Our friend electric?

Government plans to give up to £5,000 to anybody swapping their petrol or diesel car for an electric or plug-in hybrid vehicle is the sort of thing that The Engineer would normally support.

Government plans to give up to £5,000 to anybody swapping their petrol or diesel car for an electric or plug-in hybrid vehicle is the sort of thing that The Engineer would normally support.

A call for technology development in the UK, alternative energy, bold thinking: it seems to tick all our boxes. In this case, however, we are not sure. The proposals bear all the hallmarks of a policy that has not been thought through.

The cornerstone of the proposal is the reduction of CO2 emissions, but how, exactly, would they be reduced? Certainly, electric cars and hybrids spew out less CO2 as they are driven. However, they are not a low-carbon technology.

The electricity has to come from somewhere and, with the timescales proposed by the government, that somewhere is going to be the current generating fleet, largely fossil-fuel-burning power stations. There are arguments about the relative efficiencies of internal combustion engines and combined-cycle power stations, but the fact is that emissions will not be eliminated; rather, they will be shifted.

Again, if joined-up thinking had been part of the process, it would not have been so bad if the development of an electric-car fleet had been linked to demonstrating carbon capture and storage. There is nothing wrong with shifting the power generation of transport from diffuse sources (individual vehicles) to point sources (power stations) if there is some way of dealing with those point emissions. However, CCS is still some way off – definitely not within the electric-vehicle policy timescale of 2011.

Then there is the matter of generating capacity and linked to that is the provision of charging points. The Department for Transport claims that the demand for charging up a vast number of electric vehicles will not put any strain on electricity generating capacity, because charging will be carried out in off-peak periods using smart meters.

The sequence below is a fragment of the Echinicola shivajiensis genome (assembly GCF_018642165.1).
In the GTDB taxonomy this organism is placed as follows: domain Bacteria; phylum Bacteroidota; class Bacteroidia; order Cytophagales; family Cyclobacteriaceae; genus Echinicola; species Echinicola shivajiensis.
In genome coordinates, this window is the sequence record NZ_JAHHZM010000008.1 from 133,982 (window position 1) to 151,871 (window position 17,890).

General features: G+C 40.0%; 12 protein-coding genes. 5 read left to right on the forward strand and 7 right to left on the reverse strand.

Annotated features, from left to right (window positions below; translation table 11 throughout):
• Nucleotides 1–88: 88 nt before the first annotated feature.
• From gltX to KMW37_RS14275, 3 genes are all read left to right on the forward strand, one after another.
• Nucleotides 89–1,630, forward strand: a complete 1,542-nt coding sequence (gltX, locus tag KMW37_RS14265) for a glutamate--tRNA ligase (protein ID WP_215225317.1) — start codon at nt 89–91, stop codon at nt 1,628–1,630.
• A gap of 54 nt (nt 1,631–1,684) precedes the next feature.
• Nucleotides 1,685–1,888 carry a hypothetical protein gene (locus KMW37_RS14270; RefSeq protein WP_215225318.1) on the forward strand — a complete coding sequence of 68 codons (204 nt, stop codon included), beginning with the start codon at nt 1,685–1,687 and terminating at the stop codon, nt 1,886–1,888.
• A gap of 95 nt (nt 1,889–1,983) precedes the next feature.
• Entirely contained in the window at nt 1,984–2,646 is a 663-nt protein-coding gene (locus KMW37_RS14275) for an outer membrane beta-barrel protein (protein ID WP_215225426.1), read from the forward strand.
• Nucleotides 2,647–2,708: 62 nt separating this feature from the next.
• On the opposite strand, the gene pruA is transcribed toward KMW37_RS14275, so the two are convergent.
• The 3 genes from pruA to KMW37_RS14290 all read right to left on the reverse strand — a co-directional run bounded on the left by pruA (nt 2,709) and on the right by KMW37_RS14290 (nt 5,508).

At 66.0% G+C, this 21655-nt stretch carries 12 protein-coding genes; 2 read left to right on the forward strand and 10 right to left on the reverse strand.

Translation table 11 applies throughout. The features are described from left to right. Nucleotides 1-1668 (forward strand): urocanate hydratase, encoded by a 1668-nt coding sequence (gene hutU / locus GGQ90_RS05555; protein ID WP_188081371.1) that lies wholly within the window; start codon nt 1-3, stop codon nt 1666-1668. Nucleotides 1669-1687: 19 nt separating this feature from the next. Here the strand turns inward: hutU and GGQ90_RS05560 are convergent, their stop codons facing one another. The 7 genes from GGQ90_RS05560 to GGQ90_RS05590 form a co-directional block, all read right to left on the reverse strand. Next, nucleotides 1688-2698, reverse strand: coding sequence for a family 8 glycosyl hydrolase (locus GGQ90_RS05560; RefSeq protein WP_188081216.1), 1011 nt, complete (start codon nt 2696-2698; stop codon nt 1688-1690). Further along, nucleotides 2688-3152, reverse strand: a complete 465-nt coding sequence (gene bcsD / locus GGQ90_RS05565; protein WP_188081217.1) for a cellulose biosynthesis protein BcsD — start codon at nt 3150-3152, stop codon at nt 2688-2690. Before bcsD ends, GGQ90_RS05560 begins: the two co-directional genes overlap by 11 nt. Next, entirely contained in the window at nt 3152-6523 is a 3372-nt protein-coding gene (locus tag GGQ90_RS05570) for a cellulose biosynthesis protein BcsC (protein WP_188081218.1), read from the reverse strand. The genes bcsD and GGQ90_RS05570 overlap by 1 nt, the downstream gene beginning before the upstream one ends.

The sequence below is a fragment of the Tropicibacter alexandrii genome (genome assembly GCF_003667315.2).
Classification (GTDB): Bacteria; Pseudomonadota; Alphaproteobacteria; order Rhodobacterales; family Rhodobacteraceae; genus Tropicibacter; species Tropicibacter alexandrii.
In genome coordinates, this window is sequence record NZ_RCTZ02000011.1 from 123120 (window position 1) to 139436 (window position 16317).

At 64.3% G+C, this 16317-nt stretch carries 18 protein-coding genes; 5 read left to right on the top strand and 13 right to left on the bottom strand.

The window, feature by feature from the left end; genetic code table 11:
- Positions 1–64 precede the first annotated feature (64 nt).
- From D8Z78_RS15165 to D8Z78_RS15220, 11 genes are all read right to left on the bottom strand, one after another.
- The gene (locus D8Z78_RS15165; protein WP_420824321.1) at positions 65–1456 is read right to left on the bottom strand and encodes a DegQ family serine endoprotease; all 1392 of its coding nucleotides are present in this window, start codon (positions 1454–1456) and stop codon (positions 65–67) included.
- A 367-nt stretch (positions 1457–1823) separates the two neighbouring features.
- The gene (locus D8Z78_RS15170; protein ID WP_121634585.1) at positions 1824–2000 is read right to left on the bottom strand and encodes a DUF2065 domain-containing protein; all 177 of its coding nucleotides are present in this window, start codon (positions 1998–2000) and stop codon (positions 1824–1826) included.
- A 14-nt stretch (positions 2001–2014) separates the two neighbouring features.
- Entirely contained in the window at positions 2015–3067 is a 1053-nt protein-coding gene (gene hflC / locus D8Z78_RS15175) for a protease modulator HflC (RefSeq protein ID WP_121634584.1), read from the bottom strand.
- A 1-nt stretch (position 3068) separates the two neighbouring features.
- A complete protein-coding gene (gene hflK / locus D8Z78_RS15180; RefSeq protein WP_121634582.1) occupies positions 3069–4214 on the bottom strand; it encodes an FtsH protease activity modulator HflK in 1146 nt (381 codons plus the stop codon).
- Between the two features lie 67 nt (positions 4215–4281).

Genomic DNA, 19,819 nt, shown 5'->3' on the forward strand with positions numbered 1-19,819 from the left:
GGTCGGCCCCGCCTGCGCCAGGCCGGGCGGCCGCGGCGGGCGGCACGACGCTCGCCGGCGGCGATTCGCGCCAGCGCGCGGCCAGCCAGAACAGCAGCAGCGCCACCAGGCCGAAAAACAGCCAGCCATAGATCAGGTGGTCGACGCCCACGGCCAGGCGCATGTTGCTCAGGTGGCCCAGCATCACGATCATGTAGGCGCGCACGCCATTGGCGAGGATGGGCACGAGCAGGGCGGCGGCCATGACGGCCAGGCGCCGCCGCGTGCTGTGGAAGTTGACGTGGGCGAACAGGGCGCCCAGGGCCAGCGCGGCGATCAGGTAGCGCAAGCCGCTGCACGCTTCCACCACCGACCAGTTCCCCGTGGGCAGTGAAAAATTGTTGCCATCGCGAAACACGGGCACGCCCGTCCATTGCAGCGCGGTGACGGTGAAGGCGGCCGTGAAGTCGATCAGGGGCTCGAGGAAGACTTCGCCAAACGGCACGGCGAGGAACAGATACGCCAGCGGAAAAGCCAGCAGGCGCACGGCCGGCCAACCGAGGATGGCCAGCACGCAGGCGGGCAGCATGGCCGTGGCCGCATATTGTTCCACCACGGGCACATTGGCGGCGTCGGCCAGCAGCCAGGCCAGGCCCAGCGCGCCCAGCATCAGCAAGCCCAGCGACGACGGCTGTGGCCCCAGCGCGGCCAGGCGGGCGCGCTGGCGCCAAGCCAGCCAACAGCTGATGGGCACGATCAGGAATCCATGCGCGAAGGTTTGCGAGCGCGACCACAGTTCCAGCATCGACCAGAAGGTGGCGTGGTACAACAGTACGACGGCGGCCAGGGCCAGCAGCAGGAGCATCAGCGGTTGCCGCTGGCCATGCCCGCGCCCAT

Leaving aside the improbability of wide-scale smart-meter installations within the next 18 months, this is simply not true. If you have not got a garage or at least a drive, it is going to be very difficult to charge up at home during the evening and if you’re plugged in to one of the new charging points that are being promised while you are at work, then you are not going to be using off-peak electricity; you are going to be charging during peak hours.

Moreover, there was no sign of any accompanying investment in renewables generation or even any mention of it. In order for this to have a real effect on emissions, the generation of electricity will have to be low carbon. We know that there are plans for low-carbon generation — the proposed site for new nuclear power stations were announced recently — but, again, they are further off than 2011. In a time when we are supposed to be conserving electricity as much as we can, should the government really be proposing and expansion in demand?

A few weeks ago, the Innovation, Universities, Science and Skills Committee of the House of Commons said that engineers rarely – if ever – have any input in government technology policy. It is unlikely that this has changed in the meantime and the electric-car policy certainly bears that out. We should be welcoming it. Instead, we fear it is a stunt.

One thing that clearly is not a stunt, however, is online social networking. Quick and simple ways of sharing information have quickly become part of most people’s routine. To help our readers keep in touch with the latest developments in technology and innovation, The Engineer has now joined the micro-blogging service Twitter. Follow us at twitter.com/TheEngineerUK to keep abreast of news stories and features as they appear on our website, as well as glimpses of what we are up to and what is coming up online and in the magazine.

Stuart Nathan

Special Reports Editor

Twittering on a computer near you